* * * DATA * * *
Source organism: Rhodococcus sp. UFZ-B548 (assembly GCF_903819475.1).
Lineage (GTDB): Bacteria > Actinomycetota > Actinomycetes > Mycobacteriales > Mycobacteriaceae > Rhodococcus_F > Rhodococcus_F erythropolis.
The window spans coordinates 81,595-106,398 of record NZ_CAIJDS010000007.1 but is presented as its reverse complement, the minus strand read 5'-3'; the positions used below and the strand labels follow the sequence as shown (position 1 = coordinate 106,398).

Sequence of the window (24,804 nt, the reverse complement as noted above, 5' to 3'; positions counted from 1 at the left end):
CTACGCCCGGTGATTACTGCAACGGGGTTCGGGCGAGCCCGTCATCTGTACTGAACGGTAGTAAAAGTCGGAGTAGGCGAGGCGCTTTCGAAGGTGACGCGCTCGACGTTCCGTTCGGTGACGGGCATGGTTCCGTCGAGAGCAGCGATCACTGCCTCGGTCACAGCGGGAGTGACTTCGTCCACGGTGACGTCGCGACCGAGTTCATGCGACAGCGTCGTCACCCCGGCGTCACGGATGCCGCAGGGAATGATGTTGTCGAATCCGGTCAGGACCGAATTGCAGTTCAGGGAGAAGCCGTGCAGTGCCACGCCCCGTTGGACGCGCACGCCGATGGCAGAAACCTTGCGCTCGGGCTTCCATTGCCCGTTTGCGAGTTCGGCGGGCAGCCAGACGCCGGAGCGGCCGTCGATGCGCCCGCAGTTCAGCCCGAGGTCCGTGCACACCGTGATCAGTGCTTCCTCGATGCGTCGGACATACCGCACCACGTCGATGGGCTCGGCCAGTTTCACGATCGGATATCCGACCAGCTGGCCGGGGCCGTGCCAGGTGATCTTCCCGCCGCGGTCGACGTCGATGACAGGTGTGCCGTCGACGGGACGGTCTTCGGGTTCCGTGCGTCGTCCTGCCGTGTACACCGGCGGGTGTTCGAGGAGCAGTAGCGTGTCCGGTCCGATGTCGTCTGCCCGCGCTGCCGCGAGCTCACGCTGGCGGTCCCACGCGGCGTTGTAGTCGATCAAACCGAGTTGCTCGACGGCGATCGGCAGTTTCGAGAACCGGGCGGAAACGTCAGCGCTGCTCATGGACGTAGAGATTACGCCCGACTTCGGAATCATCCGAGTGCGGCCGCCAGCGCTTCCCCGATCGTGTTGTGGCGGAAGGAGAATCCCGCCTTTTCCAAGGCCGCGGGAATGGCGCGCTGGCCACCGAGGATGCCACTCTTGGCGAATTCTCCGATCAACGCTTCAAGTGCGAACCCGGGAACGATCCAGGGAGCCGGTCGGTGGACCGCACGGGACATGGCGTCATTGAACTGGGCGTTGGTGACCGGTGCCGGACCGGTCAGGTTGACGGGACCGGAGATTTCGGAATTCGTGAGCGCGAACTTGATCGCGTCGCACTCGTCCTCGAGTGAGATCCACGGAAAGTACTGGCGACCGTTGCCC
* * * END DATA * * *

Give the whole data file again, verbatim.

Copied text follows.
Source organism: Rhodococcus sp. UFZ-B548 (assembly GCF_903819475.1).
Lineage (GTDB): Bacteria > Actinomycetota > Actinomycetes > Mycobacteriales > Mycobacteriaceae > Rhodococcus_F > Rhodococcus_F erythropolis.
The window spans coordinates 81,595-106,398 of record NZ_CAIJDS010000007.1 but is presented as its reverse complement, the minus strand read 5'-3'; the positions used below and the strand labels follow the sequence as shown (position 1 = coordinate 106,398).

Sequence of the window (24,804 nt, the reverse complement as noted above, 5' to 3'; positions counted from 1 at the left end):
CTACGCCCGGTGATTACTGCAACGGGGTTCGGGCGAGCCCGTCATCTGTACTGAACGGTAGTAAAAGTCGGAGTAGGCGAGGCGCTTTCGAAGGTGACGCGCTCGACGTTCCGTTCGGTGACGGGCATGGTTCCGTCGAGAGCAGCGATCACTGCCTCGGTCACAGCGGGAGTGACTTCGTCCACGGTGACGTCGCGACCGAGTTCATGCGACAGCGTCGTCACCCCGGCGTCACGGATGCCGCAGGGAATGATGTTGTCGAATCCGGTCAGGACCGAATTGCAGTTCAGGGAGAAGCCGTGCAGTGCCACGCCCCGTTGGACGCGCACGCCGATGGCAGAAACCTTGCGCTCGGGCTTCCATTGCCCGTTTGCGAGTTCGGCGGGCAGCCAGACGCCGGAGCGGCCGTCGATGCGCCCGCAGTTCAGCCCGAGGTCCGTGCACACCGTGATCAGTGCTTCCTCGATGCGTCGGACATACCGCACCACGTCGATGGGCTCGGCCAGTTTCACGATCGGATATCCGACCAGCTGGCCGGGGCCGTGCCAGGTGATCTTCCCGCCGCGGTCGACGTCGATGACAGGTGTGCCGTCGACGGGACGGTCTTCGGGTTCCGTGCGTCGTCCTGCCGTGTACACCGGCGGGTGTTCGAGGAGCAGTAGCGTGTCCGGTCCGATGTCGTCTGCCCGCGCTGCCGCGAGCTCACGCTGGCGGTCCCACGCGGCGTTGTAGTCGATCAAACCGAGTTGCTCGACGGCGATCGGCAGTTTCGAGAACCGGGCGGAAACGTCAGCGCTGCTCATGGACGTAGAGATTACGCCCGACTTCGGAATCATCCGAGTGCGGCCGCCAGCGCTTCCCCGATCGTGTTGTGGCGGAAGGAGAATCCCGCCTTTTCCAAGGCCGCGGGAATGGCGCGCTGGCCACCGAGGATGCCACTCTTGGCGAATTCTCCGATCAACGCTTCAAGTGCGAACCCGGGAACGATCCAGGGAGCCGGTCGGTGGACCGCACGGGACATGGCGTCATTGAACTGGGCGTTGGTGACCGGTGCCGGACCGGTCAGGTTGACGGGACCGGAGATTTCGGAATTCGTGAGCGCGAACTTGATCGCGTCGCACTCGTCCTCGAGTGAGATCCACGGAAAGTACTGGCGACCGTTGCCC